© 2023 WOSU Public Media
Play Live Radio
Next Up:
Available On Air Stations
Classical 101

Wandering with Sting through Classical Music

ONE AUDIO PIECE   We all know Sting as the vocalist who, in the 1980s, warbled about packing lemmings into shining metal boxes and hoping that the Russians loved their children. Since leaving The Police lo these many years ago (but for the band's reunion tour), Sting's musical complexion has taken on a rich texture, and in recent years his musical interests have extended into the world of classical music, most notably with his 2006 recording of Dowland songs, Songs from the Labyrinth, with lutenist Edin Karamazov. Karamazov has partnered again with Sting and with other musicians the likes of Renee Fleming and Andreas Scholl on a new recording, The Lute Is a Song, which showcases classical music from Purcell to Bach and more colloquial works like an old Macedonian folk song and a new song, "Alone with my thoughts this evening," by Sting himself. Around the time of the release of Songs from the Labyrinth, Sting marketed himself as a modern-day troubadour, one of those poet-musicians who, in the Middle Ages, sang their poems about beauty and love to the accompaniment of their own lute-like instruments. In a very broad sense, this tradition extends through the love-burdened lute song of Dowland right down to the love-song tradition of contemporary popular music.  In "Alone with my thoughts this evening," Sting again places himself in the troubadour tradition, this time also filling the role of composer (though not the role of accompanist, which Karamazov fills on his archlute). The result is a song that appeals to our latter-day ears, while also conjuring the otherworldliness of ages past. The text is rich with simple yet lovely imagery: the poet wonders if he could make his beloved his own, then sees himself and his beloved in the forms of two birds lifting off from the branch of a sycamore tree). The music allows the text to play out unhurried, floating on the wings of ancient-sounding modality into an airy vista of infinity. Here's some of the first strophe: [audio:sting_alone.mp3] So is this popular music, or is this classical music in a neo-Dowland vein? I suspect Sting would like it to be heard as both, as he builds a career as a crossover artist. If there were any doubt about the latter ambition, his recent recording If On a Winter's Night. . . dispels it. This recording is Sting's answer to Schubert's Winterreise and his foray into the Lieder repertory.  The CD's packaging shows a bearded, dark-coated Sting tromping through the snows of a forest clearing, a wanderer in bleak mid-winter, just as the protagonist of Schubert's Winterreise song cycle wanders through the bleak landscape of his own life. The Norwegian baritone Njal Sparbo employed a virtually identical strategy for the cover art (pictured at right) of his 1996 recording of Winterreise. Looking at the contents of If On a Winter's Night . . ., you might think the Schubert comparison ends there. The CD  - out just in time for the holiday season - has such historic Christmastime favorites as "There Is No Rose of Such Virtue" and "Lo How a Rose E'er Blooming" in attractive, today-sounding arrangements. But scroll down to the track entitled "Hurdy Gurdy Man" and you'll be thrust back into Schubert's wintry world. As its title suggests, this track is, in fact, Sting's English-language performance of "Der Leiermann," the last song of Schubert's Winterreise, which Sting sings to the accompaniment of an accordion. The performance contains all of the vowel stretching (pronouncing "snow" like "snowah," singing "man" like "mwan", etc.) and vocal breathiness that are now hallmarks of Sting's work, and it lacks a certain emotional depth. Still, it's a performance of Schubert on a holiday recording by Sting, which means Schubert's song is alive and well. So maybe this is as good as it gets. Now that Sting has taken Schubert into the mainstream, I'm curious to see what will happen to Schubert and what other classical repertory Sting will tackle next. How about Schumann's Dichterliebe?  Richard Strauss' Four Last Songs?  Maybe an opera role or two?  I'm betting on Peter Grimes . . . .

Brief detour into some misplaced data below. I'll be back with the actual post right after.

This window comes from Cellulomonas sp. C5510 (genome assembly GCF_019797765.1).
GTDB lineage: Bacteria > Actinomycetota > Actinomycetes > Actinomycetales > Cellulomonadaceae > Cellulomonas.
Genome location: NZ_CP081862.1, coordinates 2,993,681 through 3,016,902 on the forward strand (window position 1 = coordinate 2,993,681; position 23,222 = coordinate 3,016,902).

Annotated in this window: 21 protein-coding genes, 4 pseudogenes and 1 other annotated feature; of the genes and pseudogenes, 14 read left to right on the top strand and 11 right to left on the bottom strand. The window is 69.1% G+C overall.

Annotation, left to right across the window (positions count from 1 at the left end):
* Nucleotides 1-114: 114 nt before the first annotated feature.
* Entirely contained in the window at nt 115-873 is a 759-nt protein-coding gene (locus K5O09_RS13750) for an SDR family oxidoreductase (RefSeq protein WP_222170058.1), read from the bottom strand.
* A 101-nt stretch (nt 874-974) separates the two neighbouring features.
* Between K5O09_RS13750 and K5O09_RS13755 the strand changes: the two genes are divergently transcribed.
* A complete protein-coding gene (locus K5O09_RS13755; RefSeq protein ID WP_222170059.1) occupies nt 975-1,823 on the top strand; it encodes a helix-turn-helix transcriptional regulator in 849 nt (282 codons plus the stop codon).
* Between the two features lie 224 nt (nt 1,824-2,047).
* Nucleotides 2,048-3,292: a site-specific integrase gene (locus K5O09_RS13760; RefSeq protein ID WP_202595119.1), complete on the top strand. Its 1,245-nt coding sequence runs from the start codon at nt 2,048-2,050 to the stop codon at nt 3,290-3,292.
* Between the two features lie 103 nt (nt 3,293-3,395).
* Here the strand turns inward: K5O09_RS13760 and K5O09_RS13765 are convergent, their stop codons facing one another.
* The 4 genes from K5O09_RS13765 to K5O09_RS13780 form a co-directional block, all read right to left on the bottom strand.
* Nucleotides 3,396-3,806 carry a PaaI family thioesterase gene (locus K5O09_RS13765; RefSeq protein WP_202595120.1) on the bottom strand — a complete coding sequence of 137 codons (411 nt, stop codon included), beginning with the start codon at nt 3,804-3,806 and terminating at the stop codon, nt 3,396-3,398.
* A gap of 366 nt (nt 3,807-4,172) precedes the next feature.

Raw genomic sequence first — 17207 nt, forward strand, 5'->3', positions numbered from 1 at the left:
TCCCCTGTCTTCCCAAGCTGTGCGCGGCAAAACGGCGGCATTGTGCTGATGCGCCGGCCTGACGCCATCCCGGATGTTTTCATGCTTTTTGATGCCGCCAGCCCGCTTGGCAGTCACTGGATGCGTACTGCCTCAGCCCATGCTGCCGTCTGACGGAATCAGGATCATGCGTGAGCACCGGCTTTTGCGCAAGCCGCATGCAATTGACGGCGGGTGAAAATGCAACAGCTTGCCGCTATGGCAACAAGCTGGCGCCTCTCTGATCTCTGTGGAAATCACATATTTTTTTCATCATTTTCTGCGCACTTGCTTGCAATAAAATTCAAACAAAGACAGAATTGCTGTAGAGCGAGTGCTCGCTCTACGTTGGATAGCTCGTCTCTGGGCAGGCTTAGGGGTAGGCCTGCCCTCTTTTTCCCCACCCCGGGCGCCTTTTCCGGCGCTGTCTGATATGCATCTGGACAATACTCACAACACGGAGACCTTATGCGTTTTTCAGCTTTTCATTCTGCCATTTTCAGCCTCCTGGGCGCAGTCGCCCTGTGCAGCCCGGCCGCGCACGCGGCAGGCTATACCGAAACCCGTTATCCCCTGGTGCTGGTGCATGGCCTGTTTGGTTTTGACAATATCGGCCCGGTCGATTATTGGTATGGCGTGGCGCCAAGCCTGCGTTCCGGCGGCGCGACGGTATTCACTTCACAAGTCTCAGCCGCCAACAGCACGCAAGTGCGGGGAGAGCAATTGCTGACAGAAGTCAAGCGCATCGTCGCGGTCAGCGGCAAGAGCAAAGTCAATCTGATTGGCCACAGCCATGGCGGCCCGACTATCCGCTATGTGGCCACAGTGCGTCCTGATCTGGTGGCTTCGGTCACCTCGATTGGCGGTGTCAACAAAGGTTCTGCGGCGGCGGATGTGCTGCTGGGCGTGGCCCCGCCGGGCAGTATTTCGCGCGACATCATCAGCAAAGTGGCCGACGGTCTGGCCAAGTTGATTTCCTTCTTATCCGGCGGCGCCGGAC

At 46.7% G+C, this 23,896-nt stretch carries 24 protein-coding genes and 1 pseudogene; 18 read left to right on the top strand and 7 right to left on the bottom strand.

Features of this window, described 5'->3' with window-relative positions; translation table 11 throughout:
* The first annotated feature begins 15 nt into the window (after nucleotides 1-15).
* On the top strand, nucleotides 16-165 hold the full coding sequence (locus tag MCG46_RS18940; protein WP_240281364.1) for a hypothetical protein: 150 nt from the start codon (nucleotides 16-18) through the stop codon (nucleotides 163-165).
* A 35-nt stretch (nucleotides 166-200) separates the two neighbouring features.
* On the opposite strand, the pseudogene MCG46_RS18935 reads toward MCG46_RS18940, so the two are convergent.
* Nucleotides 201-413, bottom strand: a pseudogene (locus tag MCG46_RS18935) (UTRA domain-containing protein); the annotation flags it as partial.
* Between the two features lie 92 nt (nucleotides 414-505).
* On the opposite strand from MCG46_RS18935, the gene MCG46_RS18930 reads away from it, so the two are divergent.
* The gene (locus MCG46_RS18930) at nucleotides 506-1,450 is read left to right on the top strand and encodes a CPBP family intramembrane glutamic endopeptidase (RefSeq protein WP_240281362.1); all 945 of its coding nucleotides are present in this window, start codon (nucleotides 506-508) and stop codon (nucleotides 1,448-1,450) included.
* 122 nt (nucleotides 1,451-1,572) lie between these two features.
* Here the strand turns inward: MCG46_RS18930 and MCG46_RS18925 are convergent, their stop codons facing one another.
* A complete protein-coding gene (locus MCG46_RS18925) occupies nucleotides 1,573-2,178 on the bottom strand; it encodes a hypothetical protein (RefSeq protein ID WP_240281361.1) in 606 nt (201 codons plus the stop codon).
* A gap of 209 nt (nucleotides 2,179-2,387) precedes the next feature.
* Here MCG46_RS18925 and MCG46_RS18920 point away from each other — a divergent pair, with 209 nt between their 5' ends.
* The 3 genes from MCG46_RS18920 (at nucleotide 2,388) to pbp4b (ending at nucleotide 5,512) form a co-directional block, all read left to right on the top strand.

Jennifer Hambrick unites her extensive backgrounds in the arts and media and her deep roots in Columbus to bring inspiring music to central Ohio as Classical 101’s midday host. Jennifer performed with the Chicago Symphony Orchestra and the Civic Orchestra of Chicago before earning a Ph.D. in musicology from the University of North Carolina at Chapel Hill.